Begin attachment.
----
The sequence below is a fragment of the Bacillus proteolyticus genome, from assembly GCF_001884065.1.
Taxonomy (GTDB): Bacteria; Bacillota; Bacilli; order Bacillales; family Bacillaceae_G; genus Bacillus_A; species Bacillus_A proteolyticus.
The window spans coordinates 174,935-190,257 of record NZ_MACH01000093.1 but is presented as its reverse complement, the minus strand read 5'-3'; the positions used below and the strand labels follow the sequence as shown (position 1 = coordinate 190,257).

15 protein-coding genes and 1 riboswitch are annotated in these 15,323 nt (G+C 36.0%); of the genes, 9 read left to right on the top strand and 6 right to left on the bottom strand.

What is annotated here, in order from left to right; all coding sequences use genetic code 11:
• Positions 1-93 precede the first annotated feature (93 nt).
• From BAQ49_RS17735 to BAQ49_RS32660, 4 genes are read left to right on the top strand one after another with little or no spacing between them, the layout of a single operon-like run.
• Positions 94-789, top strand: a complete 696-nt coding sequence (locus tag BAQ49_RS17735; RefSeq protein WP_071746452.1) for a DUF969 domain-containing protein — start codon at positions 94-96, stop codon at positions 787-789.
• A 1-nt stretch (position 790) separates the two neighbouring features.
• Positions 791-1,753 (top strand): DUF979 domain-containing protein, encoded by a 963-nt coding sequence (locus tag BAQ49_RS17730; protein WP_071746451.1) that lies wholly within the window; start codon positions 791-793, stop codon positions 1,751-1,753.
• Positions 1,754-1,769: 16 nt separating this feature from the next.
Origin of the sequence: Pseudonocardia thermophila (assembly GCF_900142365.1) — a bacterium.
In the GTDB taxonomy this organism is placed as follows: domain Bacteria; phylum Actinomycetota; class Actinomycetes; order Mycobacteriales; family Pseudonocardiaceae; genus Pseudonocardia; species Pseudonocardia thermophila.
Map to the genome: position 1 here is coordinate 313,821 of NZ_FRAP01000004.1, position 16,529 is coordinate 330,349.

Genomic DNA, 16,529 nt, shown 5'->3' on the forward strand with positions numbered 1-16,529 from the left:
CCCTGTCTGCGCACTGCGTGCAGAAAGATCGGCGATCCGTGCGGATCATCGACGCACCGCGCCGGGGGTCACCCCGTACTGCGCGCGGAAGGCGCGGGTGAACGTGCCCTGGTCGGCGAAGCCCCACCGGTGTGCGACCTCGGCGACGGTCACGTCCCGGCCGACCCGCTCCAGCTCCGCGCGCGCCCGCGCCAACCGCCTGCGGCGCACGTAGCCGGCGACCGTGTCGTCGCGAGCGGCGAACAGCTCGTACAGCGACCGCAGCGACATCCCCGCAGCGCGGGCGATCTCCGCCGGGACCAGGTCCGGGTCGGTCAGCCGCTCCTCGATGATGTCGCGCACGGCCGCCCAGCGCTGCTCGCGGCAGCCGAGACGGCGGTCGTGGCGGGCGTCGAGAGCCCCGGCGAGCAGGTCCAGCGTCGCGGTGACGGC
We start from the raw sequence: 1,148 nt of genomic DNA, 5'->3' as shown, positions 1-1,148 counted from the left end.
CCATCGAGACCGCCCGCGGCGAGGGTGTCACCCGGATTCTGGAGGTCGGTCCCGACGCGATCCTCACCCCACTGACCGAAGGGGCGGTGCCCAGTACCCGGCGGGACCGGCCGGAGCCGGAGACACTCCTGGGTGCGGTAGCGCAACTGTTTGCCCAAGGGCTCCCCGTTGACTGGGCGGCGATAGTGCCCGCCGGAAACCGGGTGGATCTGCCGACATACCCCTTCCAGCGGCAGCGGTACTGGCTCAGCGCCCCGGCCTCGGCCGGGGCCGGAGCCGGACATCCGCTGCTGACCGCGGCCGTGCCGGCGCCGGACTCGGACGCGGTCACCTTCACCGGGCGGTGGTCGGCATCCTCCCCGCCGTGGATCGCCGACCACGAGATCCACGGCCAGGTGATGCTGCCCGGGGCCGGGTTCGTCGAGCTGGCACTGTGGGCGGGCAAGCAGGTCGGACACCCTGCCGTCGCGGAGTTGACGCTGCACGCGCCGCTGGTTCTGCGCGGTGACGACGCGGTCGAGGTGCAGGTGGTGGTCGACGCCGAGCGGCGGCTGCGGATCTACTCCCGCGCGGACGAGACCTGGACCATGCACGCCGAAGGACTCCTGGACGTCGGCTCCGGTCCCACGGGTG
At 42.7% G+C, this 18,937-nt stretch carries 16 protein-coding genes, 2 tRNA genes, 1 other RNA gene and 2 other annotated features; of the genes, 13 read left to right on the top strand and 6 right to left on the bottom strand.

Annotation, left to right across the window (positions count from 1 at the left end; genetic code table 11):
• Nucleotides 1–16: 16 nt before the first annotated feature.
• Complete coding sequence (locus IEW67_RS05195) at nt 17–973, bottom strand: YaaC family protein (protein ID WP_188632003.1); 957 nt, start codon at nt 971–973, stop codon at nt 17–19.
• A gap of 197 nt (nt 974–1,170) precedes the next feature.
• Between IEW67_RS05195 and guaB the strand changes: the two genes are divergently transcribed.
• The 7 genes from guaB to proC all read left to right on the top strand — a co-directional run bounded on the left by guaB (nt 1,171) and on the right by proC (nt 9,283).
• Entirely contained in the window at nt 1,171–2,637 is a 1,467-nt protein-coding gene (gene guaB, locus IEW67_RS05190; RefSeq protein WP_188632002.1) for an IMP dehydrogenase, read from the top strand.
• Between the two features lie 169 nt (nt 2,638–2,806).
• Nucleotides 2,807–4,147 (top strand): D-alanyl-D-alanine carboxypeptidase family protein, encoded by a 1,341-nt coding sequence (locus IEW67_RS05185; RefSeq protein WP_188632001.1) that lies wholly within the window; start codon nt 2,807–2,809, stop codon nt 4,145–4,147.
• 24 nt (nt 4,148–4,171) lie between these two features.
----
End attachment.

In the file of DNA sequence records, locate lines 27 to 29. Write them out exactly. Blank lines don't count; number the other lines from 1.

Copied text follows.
• Between the two features lie 169 nt (nt 2,638–2,806).
• Nucleotides 2,807–4,147 (top strand): D-alanyl-D-alanine carboxypeptidase family protein, encoded by a 1,341-nt coding sequence (locus IEW67_RS05185; RefSeq protein WP_188632001.1) that lies wholly within the window; start codon nt 2,807–2,809, stop codon nt 4,145–4,147.
• 24 nt (nt 4,148–4,171) lie between these two features.